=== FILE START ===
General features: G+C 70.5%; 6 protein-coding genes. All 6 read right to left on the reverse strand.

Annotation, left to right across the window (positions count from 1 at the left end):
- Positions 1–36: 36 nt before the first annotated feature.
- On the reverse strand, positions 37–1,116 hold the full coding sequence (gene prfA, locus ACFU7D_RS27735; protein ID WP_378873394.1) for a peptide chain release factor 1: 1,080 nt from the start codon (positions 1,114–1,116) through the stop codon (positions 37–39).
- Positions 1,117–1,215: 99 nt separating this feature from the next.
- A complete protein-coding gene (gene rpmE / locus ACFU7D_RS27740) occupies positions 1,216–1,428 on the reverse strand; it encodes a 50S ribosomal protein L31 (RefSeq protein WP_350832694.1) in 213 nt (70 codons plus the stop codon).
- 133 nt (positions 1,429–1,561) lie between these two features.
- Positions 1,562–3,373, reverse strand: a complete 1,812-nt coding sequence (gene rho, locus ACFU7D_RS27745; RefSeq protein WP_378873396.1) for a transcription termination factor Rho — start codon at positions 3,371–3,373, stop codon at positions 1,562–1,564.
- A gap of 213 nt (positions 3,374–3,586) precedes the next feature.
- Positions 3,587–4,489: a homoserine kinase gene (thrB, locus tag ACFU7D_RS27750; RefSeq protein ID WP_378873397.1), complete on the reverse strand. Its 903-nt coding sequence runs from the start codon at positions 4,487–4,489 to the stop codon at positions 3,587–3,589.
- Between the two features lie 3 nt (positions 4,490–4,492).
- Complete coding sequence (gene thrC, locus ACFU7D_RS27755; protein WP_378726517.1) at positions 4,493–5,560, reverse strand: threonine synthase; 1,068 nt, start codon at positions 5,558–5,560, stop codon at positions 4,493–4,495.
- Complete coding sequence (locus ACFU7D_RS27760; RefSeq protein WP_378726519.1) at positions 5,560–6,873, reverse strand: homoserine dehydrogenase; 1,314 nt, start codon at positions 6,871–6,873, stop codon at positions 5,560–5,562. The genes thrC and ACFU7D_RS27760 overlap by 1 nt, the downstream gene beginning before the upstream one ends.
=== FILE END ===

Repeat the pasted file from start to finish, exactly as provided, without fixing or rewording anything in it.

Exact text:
General features: G+C 70.5%; 6 protein-coding genes. All 6 read right to left on the reverse strand.

Annotation, left to right across the window (positions count from 1 at the left end):
- Positions 1–36: 36 nt before the first annotated feature.
- On the reverse strand, positions 37–1,116 hold the full coding sequence (gene prfA, locus ACFU7D_RS27735; protein ID WP_378873394.1) for a peptide chain release factor 1: 1,080 nt from the start codon (positions 1,114–1,116) through the stop codon (positions 37–39).
- Positions 1,117–1,215: 99 nt separating this feature from the next.
- A complete protein-coding gene (gene rpmE / locus ACFU7D_RS27740) occupies positions 1,216–1,428 on the reverse strand; it encodes a 50S ribosomal protein L31 (RefSeq protein WP_350832694.1) in 213 nt (70 codons plus the stop codon).
- 133 nt (positions 1,429–1,561) lie between these two features.
- Positions 1,562–3,373, reverse strand: a complete 1,812-nt coding sequence (gene rho, locus ACFU7D_RS27745; RefSeq protein WP_378873396.1) for a transcription termination factor Rho — start codon at positions 3,371–3,373, stop codon at positions 1,562–1,564.
- A gap of 213 nt (positions 3,374–3,586) precedes the next feature.
- Positions 3,587–4,489: a homoserine kinase gene (thrB, locus tag ACFU7D_RS27750; RefSeq protein ID WP_378873397.1), complete on the reverse strand. Its 903-nt coding sequence runs from the start codon at positions 4,487–4,489 to the stop codon at positions 3,587–3,589.
- Between the two features lie 3 nt (positions 4,490–4,492).
- Complete coding sequence (gene thrC, locus ACFU7D_RS27755; protein WP_378726517.1) at positions 4,493–5,560, reverse strand: threonine synthase; 1,068 nt, start codon at positions 5,558–5,560, stop codon at positions 4,493–4,495.
- Complete coding sequence (locus ACFU7D_RS27760; RefSeq protein WP_378726519.1) at positions 5,560–6,873, reverse strand: homoserine dehydrogenase; 1,314 nt, start codon at positions 6,871–6,873, stop codon at positions 5,560–5,562. The genes thrC and ACFU7D_RS27760 overlap by 1 nt, the downstream gene beginning before the upstream one ends.